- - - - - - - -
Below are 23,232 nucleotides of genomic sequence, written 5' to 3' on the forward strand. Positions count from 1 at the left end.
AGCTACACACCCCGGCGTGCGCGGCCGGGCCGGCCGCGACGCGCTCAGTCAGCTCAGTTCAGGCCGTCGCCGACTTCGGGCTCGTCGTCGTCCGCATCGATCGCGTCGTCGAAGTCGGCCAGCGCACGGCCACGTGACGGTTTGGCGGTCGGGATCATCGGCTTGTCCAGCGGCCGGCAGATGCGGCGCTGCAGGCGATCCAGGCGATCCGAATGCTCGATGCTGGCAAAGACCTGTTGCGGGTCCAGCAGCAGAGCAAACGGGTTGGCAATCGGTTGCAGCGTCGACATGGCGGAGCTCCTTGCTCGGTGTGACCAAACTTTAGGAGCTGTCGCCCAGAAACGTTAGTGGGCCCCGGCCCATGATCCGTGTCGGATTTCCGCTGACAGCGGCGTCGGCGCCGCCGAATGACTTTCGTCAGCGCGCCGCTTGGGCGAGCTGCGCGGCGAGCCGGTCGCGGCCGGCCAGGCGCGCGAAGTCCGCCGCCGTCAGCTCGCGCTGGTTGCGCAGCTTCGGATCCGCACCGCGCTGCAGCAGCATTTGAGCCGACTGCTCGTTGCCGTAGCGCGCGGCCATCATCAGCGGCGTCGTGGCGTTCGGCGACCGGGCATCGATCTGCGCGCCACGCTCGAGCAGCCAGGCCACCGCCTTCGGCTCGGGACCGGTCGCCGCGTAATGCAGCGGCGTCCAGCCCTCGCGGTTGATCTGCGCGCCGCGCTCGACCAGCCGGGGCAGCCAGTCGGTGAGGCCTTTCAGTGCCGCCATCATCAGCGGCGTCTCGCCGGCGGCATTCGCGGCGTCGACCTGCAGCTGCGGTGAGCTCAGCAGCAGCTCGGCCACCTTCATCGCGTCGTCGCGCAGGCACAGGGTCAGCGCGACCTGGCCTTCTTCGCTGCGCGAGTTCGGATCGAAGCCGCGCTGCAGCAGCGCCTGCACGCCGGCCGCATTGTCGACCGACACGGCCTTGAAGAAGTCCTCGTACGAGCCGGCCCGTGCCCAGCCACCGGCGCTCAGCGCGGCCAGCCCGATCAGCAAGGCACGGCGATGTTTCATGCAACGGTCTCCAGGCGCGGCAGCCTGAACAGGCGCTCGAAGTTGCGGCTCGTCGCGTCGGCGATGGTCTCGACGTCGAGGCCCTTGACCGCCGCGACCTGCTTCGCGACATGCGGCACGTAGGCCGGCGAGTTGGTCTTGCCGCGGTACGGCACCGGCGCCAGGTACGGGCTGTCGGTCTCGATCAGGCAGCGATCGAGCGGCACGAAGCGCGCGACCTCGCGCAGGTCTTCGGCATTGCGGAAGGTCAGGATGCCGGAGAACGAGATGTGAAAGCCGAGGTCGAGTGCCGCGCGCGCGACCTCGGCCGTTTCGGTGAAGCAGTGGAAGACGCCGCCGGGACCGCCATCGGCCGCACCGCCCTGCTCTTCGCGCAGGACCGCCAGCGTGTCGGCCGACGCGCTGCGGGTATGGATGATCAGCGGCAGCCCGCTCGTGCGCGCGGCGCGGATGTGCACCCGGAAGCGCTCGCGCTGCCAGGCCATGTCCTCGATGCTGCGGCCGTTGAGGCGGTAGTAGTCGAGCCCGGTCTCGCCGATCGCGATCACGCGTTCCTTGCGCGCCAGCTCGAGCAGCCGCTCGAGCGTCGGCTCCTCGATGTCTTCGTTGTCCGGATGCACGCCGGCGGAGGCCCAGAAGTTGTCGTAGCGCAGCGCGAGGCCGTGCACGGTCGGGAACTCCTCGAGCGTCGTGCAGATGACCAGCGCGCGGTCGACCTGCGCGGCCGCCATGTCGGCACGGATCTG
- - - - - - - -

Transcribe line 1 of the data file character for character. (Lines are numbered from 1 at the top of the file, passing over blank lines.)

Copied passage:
Below are 23,232 nucleotides of genomic sequence, written 5' to 3' on the forward strand. Positions count from 1 at the left end.